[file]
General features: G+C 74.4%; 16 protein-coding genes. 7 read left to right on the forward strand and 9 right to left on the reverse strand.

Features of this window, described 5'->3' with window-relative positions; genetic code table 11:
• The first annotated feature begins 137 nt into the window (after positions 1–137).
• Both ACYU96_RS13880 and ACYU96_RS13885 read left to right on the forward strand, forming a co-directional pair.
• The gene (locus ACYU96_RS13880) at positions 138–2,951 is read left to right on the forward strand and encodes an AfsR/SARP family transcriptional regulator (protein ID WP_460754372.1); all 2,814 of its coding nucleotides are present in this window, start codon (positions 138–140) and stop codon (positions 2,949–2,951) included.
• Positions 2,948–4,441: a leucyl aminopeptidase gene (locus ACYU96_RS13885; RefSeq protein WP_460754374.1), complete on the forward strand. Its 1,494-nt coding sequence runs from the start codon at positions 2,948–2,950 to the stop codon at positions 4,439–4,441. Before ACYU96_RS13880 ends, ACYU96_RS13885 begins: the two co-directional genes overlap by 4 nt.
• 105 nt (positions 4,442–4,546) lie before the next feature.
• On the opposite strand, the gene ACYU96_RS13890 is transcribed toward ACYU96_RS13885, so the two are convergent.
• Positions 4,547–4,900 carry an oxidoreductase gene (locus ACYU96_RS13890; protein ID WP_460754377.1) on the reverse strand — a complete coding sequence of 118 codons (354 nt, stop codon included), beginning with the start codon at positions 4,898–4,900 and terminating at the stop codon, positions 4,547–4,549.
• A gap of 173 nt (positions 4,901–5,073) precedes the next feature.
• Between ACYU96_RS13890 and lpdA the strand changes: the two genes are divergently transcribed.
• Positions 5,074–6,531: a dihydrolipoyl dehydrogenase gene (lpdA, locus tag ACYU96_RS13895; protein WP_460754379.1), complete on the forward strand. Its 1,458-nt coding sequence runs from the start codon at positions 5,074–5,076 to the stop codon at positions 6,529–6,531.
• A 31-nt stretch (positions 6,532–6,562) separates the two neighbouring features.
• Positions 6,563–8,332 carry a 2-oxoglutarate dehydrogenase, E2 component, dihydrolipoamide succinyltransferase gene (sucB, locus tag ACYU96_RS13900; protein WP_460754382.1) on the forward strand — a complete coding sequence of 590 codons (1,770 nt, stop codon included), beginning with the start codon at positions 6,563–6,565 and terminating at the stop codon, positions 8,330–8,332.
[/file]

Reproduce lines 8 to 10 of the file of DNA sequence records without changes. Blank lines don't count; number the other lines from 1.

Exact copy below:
• On the opposite strand, the gene ACYU96_RS13890 is transcribed toward ACYU96_RS13885, so the two are convergent.
• Positions 4,547–4,900 carry an oxidoreductase gene (locus ACYU96_RS13890; protein ID WP_460754377.1) on the reverse strand — a complete coding sequence of 118 codons (354 nt, stop codon included), beginning with the start codon at positions 4,898–4,900 and terminating at the stop codon, positions 4,547–4,549.
• A gap of 173 nt (positions 4,901–5,073) precedes the next feature.